The advantages of using an online wedding invitation site includes:
- They’re much more affordable than traditional wedding invitation printers.
- The array of templates can make it easy to choose a design and font you like, which can save you oodles of time perusing through individual options regarding paper, colors, fonts, layout, etc.
The disadvantages are that it can take a lot more time to deal with samples that need to be shipped back and forth, and you can’t have immediate physical access to the different materials – so you may not really know how the final product will look or feel until you have it in your hand. Also, because you’re dealing with shipping times, you might find yourself under the gun if you don’t get started ahead of time.
Using a Digital Invite Option
Digital wedding invitations are becoming increasingly popular for several reasons. They’re free or extremely affordable, there is virtually no downtime at all between designing and sending them out, and digital invites are eco-friendly. Let’s face it, the traditionalist in us loves the formality of paper invites, but they (as we mentioned before) largely end up in the trash. Talk about a waste! If you don’t want to go completely digital, at least consider that route for your save-the-dates to keep expenses and wedding waste in check.
Wedding Invitation Wording
Wedding invitation wording largely consists of the Who, What, When and Where factoids. The hosts are the ones that typically “request the honor of your presence of” or “invite you to join them for”. Keep in mind that the wedding invitation wording sets the tone for the wedding. If you’re having a casual beach wedding, the wording shouldn’t be as formal as a more traditional wedding.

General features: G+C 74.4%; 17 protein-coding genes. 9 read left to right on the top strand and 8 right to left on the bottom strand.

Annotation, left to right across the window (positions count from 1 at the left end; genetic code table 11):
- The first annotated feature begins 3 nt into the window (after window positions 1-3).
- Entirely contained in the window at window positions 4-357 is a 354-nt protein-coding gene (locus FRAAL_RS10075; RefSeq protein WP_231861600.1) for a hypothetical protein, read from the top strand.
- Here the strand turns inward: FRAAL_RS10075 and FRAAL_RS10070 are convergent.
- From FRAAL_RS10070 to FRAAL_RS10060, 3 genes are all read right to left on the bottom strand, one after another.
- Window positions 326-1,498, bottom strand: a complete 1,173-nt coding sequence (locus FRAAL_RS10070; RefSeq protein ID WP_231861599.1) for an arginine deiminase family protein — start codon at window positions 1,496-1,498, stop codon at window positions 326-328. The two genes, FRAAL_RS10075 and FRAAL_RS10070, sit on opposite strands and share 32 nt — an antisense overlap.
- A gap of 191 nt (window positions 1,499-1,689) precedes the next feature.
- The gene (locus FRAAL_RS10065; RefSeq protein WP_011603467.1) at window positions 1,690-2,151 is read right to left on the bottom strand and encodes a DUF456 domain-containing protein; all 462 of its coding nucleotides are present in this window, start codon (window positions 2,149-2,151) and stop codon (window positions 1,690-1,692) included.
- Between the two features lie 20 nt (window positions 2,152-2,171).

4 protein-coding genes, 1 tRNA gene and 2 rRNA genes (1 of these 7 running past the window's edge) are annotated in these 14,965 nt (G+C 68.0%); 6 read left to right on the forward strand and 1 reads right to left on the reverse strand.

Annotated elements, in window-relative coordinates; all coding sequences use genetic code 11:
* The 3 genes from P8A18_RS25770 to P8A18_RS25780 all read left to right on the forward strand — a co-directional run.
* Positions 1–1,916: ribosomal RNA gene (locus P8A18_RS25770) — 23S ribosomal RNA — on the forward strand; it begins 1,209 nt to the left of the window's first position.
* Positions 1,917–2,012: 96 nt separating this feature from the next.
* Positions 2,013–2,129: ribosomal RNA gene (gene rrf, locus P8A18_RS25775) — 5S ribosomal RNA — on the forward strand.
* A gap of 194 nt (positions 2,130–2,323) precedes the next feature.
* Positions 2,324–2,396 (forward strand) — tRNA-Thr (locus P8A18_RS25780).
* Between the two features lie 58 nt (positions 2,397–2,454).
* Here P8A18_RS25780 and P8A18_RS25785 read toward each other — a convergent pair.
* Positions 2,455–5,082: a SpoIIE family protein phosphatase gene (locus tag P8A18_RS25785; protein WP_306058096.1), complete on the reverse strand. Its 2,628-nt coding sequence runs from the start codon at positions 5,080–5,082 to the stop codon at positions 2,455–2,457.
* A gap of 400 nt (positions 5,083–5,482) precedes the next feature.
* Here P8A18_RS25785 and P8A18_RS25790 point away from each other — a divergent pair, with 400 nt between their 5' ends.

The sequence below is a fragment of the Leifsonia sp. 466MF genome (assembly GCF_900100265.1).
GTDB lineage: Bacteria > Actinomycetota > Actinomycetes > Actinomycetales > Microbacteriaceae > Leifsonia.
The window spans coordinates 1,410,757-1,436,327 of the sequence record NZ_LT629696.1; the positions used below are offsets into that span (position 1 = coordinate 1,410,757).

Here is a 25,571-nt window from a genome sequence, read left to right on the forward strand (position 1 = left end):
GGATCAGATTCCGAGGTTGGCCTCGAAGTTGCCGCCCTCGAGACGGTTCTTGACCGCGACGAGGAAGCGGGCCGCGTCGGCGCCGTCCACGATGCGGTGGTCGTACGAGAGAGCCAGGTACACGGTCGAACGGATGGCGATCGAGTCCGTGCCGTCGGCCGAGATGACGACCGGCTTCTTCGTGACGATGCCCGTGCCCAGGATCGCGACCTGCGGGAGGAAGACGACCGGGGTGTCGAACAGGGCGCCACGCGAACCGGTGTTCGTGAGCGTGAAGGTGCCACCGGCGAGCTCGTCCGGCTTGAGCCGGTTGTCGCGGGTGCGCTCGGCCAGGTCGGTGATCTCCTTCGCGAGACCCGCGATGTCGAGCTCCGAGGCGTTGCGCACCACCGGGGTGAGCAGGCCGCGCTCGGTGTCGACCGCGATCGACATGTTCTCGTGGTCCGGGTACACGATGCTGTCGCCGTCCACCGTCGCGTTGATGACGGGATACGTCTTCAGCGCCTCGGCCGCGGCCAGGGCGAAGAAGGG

Check out these examples from Bridal Guide to view wording that varies according to who is hosting or the type of wedding event being announced.
Wedding Announcement Options
Many couples are opting to skip the big “to do” and enjoy a small and affordable civil wedding at a city hall or other public venue. Even so, you deserve to announce your event – or host a party or reception to honor it after the fact.
You can use wedding-style invites or announcements to let family, friends and loved ones know what’s happening – or what already happened – so they can share in your joy. Since simple was your M.O. for the wedding, digital announcements are a smart way to go about it. However, if you’re hosting a shindig down the road, paper invitations can be a nice touch.
The most important thing is that your wedding invitations mesh with your personality, your ethics and your budget. They’re a “Step One” so getting the invites you want is a good first step towards enjoying the wedding of your dreams.